The hepatitis B virus (HBV) ribonuclease H (RNase H) is an attractive but unexploited drug target. Here, we addressed three limitations to the current state of RNase H inhibitor development: (a) Efficacy has been assessed only in transfected cell lines. (b) Cytotoxicity data are from transformed cell lines rather than primary cells. (c) It is unknown how the compounds work against nucleos(t)ide analog resistant HBV strains. Three RNase H inhibitors from different chemotypes, 110 (α-hydroxytropolone), 1133 (N-hydroxypyridinedione), and 1073 (N-hydroxynapthyridinone), were tested in HBV-infected HepG2-NTCP cells for inhibition of cccDNA accumulation and HBV product formation. 50% effective concentrations (EC50s) were 0.049-0.078 μM in the infection studies compared to 0.29-1.6 μM in transfected cells. All compounds suppressed cccDNA formation by >98% at 5 μM when added shortly after infection. HBV RNA, intracellular and extracellular DNA, and HBsAg secretion were all robustly suppressed. The greater efficacy of the inhibitors when added shortly after infection is presumably due to blocking amplification of the HBV cccDNA, which suppresses events downstream of cccDNA formation. The compounds had 50% cytotoxic concentrations (CC50s) of 16-100 μM in HepG2-derived cell lines but were nontoxic in primary human hepatocytes, possibly due to the quiescent state of the hepatocytes. The compounds had similar EC50s against replication of wild-type, lamivudine-resistant, and adefovir/lamivudine-resistant HBV, as expected because the RNase H inhibitors do not target the viral reverse transcriptase active site. These studies expand confidence in inhibiting the HBV RNase H as a drug strategy and support inclusion of RNase H inhibitors in novel curative drug combinations for HBV.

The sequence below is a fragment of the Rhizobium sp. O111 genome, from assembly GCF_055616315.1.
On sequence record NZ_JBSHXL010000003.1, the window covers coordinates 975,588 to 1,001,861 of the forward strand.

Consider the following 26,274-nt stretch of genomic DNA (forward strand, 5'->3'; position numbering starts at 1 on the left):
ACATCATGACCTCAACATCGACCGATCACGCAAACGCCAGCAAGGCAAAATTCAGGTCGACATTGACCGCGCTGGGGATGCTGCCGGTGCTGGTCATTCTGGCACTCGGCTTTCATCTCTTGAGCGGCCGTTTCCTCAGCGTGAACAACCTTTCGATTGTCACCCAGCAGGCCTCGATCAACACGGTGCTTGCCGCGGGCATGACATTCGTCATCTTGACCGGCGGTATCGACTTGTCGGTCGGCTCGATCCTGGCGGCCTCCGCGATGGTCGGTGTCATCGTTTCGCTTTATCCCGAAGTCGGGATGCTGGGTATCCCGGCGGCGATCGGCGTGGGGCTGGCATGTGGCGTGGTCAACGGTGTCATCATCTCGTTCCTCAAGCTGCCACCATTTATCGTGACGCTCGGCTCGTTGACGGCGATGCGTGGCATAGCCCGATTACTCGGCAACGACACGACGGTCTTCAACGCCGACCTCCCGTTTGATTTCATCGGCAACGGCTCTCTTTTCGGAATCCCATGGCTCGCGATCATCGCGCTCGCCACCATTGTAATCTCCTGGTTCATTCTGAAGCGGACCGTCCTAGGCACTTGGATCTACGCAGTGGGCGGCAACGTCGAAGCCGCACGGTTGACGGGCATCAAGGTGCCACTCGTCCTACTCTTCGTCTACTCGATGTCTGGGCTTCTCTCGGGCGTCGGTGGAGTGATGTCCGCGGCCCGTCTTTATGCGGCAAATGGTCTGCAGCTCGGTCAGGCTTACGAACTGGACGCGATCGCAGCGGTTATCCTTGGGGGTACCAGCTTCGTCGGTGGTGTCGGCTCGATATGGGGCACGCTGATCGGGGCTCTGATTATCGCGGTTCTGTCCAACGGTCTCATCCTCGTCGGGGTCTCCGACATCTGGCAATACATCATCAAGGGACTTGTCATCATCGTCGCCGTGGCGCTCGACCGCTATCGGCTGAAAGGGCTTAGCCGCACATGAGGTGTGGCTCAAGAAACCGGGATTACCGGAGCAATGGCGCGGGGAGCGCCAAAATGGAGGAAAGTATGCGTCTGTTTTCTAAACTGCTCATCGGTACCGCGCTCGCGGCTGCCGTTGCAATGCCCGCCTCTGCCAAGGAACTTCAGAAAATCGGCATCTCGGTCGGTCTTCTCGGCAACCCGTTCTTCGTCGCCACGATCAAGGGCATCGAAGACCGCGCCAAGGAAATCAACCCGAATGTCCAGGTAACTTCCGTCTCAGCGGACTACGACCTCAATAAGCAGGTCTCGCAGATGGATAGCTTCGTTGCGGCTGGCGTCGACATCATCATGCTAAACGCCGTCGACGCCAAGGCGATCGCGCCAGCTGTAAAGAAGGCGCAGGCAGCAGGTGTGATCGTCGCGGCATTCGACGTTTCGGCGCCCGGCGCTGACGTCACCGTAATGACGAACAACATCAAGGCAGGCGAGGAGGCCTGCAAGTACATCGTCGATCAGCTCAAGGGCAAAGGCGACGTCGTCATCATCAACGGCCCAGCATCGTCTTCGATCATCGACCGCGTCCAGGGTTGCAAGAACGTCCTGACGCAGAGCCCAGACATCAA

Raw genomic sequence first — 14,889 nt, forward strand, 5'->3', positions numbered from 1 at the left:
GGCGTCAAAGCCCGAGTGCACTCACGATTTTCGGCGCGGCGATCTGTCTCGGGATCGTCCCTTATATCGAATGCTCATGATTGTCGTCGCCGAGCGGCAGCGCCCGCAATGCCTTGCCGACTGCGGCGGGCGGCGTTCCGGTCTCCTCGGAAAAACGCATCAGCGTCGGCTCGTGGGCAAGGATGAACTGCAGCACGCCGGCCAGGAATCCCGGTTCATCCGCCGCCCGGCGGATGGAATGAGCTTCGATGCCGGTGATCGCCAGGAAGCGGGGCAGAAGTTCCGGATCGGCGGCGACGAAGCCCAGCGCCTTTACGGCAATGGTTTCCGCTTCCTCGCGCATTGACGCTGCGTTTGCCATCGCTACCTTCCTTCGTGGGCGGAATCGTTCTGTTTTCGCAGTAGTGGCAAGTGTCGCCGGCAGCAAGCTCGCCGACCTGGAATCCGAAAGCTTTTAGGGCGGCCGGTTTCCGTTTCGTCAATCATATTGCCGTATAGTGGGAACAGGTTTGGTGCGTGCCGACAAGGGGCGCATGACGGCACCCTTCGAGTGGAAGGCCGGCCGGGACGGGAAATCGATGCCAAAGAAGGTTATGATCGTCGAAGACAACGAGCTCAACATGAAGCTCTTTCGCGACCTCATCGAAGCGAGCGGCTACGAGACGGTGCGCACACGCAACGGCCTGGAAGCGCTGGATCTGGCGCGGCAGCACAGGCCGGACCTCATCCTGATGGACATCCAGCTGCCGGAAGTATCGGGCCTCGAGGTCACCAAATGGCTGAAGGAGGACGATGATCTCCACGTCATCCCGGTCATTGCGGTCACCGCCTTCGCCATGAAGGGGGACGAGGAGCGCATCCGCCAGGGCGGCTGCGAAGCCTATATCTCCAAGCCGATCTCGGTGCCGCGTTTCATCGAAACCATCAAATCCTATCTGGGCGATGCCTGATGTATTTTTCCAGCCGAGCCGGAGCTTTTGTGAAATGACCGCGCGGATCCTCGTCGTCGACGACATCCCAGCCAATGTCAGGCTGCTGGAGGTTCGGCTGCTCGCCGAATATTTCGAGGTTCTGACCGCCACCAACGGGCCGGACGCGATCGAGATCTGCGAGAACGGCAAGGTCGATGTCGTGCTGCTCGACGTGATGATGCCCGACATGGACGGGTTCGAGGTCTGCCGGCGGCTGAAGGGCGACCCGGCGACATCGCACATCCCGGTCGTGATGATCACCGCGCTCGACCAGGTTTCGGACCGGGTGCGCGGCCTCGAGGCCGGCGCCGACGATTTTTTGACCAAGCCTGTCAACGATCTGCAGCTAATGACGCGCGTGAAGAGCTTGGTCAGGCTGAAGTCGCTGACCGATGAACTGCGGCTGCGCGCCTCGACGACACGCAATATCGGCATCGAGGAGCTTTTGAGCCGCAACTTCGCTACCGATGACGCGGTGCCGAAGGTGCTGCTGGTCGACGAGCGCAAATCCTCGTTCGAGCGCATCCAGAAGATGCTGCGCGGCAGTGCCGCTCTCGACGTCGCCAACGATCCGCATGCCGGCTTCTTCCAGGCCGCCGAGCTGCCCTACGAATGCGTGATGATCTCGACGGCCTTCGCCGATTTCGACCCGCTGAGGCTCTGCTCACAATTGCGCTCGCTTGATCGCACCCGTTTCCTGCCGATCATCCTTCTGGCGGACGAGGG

Keywords: HBV replication; RNase H inhibitors; cccDNA; infection.